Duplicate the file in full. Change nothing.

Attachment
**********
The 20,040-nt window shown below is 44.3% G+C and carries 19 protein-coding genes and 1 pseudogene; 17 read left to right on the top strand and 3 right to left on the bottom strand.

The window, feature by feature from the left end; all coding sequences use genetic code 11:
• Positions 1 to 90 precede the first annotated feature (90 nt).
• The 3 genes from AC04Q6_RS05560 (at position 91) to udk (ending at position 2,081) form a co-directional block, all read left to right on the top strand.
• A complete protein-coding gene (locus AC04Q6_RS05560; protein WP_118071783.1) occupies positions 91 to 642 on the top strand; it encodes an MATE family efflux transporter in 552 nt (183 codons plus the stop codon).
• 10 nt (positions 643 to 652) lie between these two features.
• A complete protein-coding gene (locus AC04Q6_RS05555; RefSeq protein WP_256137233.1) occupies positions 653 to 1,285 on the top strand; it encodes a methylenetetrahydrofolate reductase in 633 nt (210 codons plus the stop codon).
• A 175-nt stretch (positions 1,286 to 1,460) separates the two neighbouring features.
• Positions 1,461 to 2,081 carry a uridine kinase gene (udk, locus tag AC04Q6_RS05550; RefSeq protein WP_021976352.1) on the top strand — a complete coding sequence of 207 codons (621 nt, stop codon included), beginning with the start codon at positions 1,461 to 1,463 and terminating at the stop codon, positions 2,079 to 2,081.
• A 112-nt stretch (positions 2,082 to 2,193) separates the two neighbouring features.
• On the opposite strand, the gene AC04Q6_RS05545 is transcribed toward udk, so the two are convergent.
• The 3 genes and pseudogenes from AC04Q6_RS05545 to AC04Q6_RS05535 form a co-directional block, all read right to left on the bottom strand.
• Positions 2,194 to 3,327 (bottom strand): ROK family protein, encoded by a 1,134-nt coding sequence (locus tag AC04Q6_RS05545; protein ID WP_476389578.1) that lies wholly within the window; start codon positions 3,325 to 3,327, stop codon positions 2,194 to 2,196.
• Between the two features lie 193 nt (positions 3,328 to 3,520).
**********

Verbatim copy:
The 20,040-nt window shown below is 44.3% G+C and carries 19 protein-coding genes and 1 pseudogene; 17 read left to right on the top strand and 3 right to left on the bottom strand.

The window, feature by feature from the left end; all coding sequences use genetic code 11:
• Positions 1 to 90 precede the first annotated feature (90 nt).
• The 3 genes from AC04Q6_RS05560 (at position 91) to udk (ending at position 2,081) form a co-directional block, all read left to right on the top strand.
• A complete protein-coding gene (locus AC04Q6_RS05560; protein WP_118071783.1) occupies positions 91 to 642 on the top strand; it encodes an MATE family efflux transporter in 552 nt (183 codons plus the stop codon).
• 10 nt (positions 643 to 652) lie between these two features.
• A complete protein-coding gene (locus AC04Q6_RS05555; RefSeq protein WP_256137233.1) occupies positions 653 to 1,285 on the top strand; it encodes a methylenetetrahydrofolate reductase in 633 nt (210 codons plus the stop codon).
• A 175-nt stretch (positions 1,286 to 1,460) separates the two neighbouring features.
• Positions 1,461 to 2,081 carry a uridine kinase gene (udk, locus tag AC04Q6_RS05550; RefSeq protein WP_021976352.1) on the top strand — a complete coding sequence of 207 codons (621 nt, stop codon included), beginning with the start codon at positions 1,461 to 1,463 and terminating at the stop codon, positions 2,079 to 2,081.
• A 112-nt stretch (positions 2,082 to 2,193) separates the two neighbouring features.
• On the opposite strand, the gene AC04Q6_RS05545 is transcribed toward udk, so the two are convergent.
• The 3 genes and pseudogenes from AC04Q6_RS05545 to AC04Q6_RS05535 form a co-directional block, all read right to left on the bottom strand.
• Positions 2,194 to 3,327 (bottom strand): ROK family protein, encoded by a 1,134-nt coding sequence (locus tag AC04Q6_RS05545; protein ID WP_476389578.1) that lies wholly within the window; start codon positions 3,325 to 3,327, stop codon positions 2,194 to 2,196.
• Between the two features lie 193 nt (positions 3,328 to 3,520).